– Available as a dealer option, a rear high-performance sway bar enhances the already superior levels of rear end stability which realizes §teering response and handling characteristics unparalleled in the station wagon category.

4. Powertrain

– The GT grade uses the latest 4G63-type MIVEC intercooler-turbocharged engine mated to a 6-speed manual transmission to generate flat and wide torque wîth excellent response at all engine speeds. Producing maximum output of 280 PS (206 kW) / 6500 rpm and 40.0 kg-m (39.2 N-m) / 3000 rpm of torque, the engine gives Evolution Wagon performance that is unmatched in the station wagon category.

– The GT-A powertrain mates the 4G63-type intercooler-turbocharged engine, wîth its smaller turbocharger giving outstanding low-end and mid-range torque and response, to a 5-speed automatic transmission. (posted on conceptcarz.com) The power unit generates maximum output of 272 PS (200 kW) / 6500 rpm and 35.0 kg-m (343 N-m) / 3000 rpm of torque to deliver top ranking performance for an automatic model.

5. 4WD system

– Lancer Evolution Wagon’s full-time four-wheel drive system uses Mitsubishi Motors Active Center Differential (ACD*1), which raises traction and handling to new levels of excellence, and a mechanical limited-slip rear differential that controls torque feed for superior traction and straight line stability over all surfaces.

– The 6-speed manual transmission GT grade uses a helical limited-slip front differential that takes the sport driving experience another step higher.

6. Suspension

– Lancer Evolution Wagon uses the same inverted MacPherson strut front and multi-link rear suspension as Evolution IX. The monotube shock absorbers deliver superior damping response and handling performance and were developed jointly wîth Bilstein.

7. Brakes

– Lancer Evolution Wagon uses the same powerful Brembo high-performance brakes as Evolution IX, wîth 4-piston 17-inch ventilated discs at the front and 2-piston 16-inch ventilated discs at the rear.

– With Mitsubishi’s Sport ABS*2 giving enhanced §teering control under hard braking and Electronic Brake force Distribution (EBD*3) automatically regulating the front-to-rear braking force ratio to match vehicle load, the braking system delivers responsive, smooth and predictable stopping power under all conditions.

8. Wheels tires

– Lancer Evolution Wagon rides on the same 17 x 8JJ Enkei alloy road wheels as Evolution IX but finished in bright silver rather than dark gray. As wîth Evolution IX, Evolution Wagon is also available wîth 17 x 8JJ BSS super-lightweight forged alloy wheels as a factory-fitted option.

– The wheels are shod wîth the same 235/45R17 93W ADVAN A046D tires fitted to Evolution IX GT and designed to offer outstanding abrasion resistance and superior wet adhesion.

*1: ACD (Active Center Differential)

The ACD incorporates an electronically controlled hydraulic multi-plate clutch. An ECÚ optimizes clutch cover clamp load for different driving conditions, regulating the differential limiting action between free and locked states. The result is improved §teering response together wîth better traction.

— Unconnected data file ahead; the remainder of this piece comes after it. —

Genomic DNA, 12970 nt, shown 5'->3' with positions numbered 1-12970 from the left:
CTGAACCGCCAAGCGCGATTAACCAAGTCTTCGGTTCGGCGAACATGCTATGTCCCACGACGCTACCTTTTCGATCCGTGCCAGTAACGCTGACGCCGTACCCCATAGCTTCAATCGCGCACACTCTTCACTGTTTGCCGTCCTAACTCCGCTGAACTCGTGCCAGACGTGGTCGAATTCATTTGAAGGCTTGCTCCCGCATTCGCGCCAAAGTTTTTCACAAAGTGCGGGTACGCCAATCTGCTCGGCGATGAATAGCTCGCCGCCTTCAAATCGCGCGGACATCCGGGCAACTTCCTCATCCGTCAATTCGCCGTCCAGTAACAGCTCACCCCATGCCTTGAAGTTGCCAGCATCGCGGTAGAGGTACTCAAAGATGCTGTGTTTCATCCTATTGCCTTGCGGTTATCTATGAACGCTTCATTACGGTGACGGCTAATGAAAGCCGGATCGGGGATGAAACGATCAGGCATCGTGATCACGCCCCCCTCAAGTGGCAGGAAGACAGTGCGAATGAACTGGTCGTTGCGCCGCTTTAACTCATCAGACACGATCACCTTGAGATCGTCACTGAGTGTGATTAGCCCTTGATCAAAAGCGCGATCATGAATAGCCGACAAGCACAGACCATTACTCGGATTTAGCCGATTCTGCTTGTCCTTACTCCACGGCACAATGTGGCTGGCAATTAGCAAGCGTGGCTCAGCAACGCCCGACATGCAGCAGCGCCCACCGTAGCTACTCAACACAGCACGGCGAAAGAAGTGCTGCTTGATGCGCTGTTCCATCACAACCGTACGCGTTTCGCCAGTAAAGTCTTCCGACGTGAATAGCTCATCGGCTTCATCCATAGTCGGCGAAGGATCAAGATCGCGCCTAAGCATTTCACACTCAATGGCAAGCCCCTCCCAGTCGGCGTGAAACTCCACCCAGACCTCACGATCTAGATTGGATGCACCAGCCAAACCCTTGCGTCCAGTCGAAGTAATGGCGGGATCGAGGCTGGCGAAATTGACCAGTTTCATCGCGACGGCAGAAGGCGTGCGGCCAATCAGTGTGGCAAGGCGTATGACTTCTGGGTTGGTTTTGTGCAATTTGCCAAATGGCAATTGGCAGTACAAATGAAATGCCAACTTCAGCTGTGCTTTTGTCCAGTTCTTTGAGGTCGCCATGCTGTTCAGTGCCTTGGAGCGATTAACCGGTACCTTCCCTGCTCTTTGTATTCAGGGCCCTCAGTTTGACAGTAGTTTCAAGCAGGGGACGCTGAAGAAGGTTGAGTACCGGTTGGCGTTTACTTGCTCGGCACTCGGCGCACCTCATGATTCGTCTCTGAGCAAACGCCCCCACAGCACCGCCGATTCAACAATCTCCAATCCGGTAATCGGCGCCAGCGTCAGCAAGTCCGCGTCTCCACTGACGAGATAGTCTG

ACD provides three modes – Tarmac / Gravel / Snow – to enable quicker control response for changes in road surface.

*2: Sport ABS

In Sport ABS, the system ECÚ uses information from a §teering angle sensor that detects §teering inputs as well as from lateral G and vehicle speed sensors to apportion pressure to each of the four wheels independently. The result is improved §teering response under braking.

*3: EBD

Mitsubishi Lancer Evolution Wagon

The Electronic Brake Force Distribution system optimizes allocation of braking force between the front and rear wheels. Increasing the pressure applied to the rear wheels when braking close to the limit, EBD reduces the load on the front wheels to realize better anti-fade performance. The system also compensates for changes in surface and vehicle load conditions to ensure predictable and consistent stopping performance at all times.

Source – Mitsubishi Motors Corporation

The Mitsubishi Lancer was first introduced in 1973, and since that time more than six million examples have been sold. It has carried many different names, sold by different manufacturers, and come in different shapes and sizes. Since the cars inception, it has proven to be a solid competitor in rally competition.

It has been a very versatile, and capable automobile.

When first introduced, it joined Mitsubishi’s other models which included the Galant, their compact car, and the Minica kei car. The Lancer fell into ranks between these two models, serving as the company’s lower-to-middle class vehicle. When introduced, it was offered in twelve different trim levels, included the base 1.2-liter sedan, and ranging towards the rally-prepared 1600 GSR.

Two bodystyles were offered, the 2-door coupe and the 4-door sedan. There was also a five-door station wagon, but the production levels on this never reached very high. A hatchback was added in 1975, called the Mitsubishi Lancer Celeste and offered with either a 1.4- or 1.6-liter engine.

A 2.0-liter unit was later added.

The second generation of the Mitsubishi Lancer was introduced in 1978 and remained in production until 1983. The only bodystyle offered was the four-door sedan; two engine sizes were available, a 1.4- and 1.8-liter four-cylinder unit. The big news for this generation was the addition of the Lancer EX, which brought with it a turbocharger for the 1.8-liter engine.